“Any writing exposes writers to judgment about the quality of their work and their thought. The closer they get to painful personal truths, the more fear mounts—not just about what they might reveal but about what they might discover should they venture too deeply inside. To write well, however, that’s exactly where we must venture.”

― Ralph Keyes, The Courage to Write: How Writers Transcend Fear

If you’ve wondered where I’ve been, I took a short hiatus to “ruin my writing career” and see where I wanted to go forward.

(I don’t want to discuss it here beyond I wrote a letter explaining why I wanted to leave the horror community, but if you’re interested in what happened you can always wander over to read it.)

It’s easy to forget why you started doing something in the first place, especially when it becomes a habit. Easy to become lost and start living for an auxiliary dream. Then a few years later you blink a few times, glance back, and realize you’ve headed in the wrong direction.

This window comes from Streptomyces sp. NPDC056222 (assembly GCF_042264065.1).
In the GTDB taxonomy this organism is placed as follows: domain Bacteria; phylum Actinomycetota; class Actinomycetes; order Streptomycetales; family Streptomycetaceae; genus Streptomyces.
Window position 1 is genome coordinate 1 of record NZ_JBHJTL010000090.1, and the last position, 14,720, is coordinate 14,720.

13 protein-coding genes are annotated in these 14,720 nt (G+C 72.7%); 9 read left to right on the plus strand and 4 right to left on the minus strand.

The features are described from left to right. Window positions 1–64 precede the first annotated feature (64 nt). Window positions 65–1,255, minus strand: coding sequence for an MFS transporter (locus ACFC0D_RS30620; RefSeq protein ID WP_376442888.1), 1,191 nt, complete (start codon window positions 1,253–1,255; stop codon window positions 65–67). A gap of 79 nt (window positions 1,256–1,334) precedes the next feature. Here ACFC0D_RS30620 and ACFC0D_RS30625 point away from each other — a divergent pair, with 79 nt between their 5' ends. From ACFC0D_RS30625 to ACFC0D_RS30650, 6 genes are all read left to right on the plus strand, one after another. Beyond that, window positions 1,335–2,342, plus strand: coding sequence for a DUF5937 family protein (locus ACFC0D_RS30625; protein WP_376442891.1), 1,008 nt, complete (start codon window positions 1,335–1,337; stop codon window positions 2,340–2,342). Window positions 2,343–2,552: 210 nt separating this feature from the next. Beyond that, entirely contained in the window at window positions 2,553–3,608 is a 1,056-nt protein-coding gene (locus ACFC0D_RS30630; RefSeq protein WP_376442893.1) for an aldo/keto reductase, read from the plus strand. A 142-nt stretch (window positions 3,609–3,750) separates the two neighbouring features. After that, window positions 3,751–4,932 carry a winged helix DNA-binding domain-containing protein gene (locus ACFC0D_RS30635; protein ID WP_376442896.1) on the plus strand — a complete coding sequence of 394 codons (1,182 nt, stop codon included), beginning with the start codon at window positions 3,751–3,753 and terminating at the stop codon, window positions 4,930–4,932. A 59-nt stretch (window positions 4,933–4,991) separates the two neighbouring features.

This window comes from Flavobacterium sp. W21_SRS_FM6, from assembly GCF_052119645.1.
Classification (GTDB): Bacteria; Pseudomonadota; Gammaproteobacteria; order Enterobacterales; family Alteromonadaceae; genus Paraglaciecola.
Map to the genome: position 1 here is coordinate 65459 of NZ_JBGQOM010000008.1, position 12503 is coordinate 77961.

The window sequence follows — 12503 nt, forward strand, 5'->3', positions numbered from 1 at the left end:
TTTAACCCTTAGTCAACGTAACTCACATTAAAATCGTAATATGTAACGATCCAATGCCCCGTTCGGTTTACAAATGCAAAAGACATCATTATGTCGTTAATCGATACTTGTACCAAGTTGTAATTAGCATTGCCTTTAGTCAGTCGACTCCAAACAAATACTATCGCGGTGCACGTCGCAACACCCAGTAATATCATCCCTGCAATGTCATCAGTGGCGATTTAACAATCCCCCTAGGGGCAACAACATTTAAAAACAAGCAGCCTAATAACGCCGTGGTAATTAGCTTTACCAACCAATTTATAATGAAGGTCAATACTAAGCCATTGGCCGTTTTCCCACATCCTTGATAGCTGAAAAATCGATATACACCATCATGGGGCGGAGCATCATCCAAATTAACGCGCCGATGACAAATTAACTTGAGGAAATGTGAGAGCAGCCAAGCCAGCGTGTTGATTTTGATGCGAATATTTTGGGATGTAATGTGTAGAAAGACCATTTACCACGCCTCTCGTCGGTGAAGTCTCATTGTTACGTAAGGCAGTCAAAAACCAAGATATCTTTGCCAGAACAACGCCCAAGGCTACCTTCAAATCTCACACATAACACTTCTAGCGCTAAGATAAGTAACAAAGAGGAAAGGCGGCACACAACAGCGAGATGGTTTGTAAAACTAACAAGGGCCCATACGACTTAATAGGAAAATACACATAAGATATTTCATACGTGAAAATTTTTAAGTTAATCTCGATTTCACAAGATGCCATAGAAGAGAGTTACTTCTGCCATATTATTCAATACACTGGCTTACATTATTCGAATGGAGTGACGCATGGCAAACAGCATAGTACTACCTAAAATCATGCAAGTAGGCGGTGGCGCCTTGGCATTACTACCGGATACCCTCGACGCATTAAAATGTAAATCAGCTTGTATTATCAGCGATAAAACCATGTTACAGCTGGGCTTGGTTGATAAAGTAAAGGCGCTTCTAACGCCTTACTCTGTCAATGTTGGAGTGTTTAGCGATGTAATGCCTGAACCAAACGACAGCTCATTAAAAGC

I had to remind myself these last few weeks that I didn’t want to be a writer so I could make friends on Twitter or get invited to readings.

I wanted to be a writer because books made me quietly explode on the inside. It was the closest I ever came to being on fire. Because despite how quiet and shy I was, I could become a girl like a bomb when I put down words, and in that way, I learned how to be brave. Because when I stood in the center of a storm as the sky darkened like a claw coming down to grab me, I wasn’t afraid. I was figuring out the way to put the sensation into words. I wanted to go deeper. I wanted to be a writer because I wanted to hold a tarantula at the zoo despite how much they repulsed me.

I felt dead, but the words inside me were alive. And through the writing, I became alive too.

I’ve come to realize it’s rare that something chooses you like that. It feels like destiny. I never made a conscious decision to begin to write. I started when I was 6, too young to really understand the magic I was trying to grasp. It reached down and pushed my face down into an epiphany. The devil and angel on my shoulders have always been in agreement. I am a writer. I’m bound to it, hand to foot. I become calm and energized when I write. I roll around in agony when I can’t.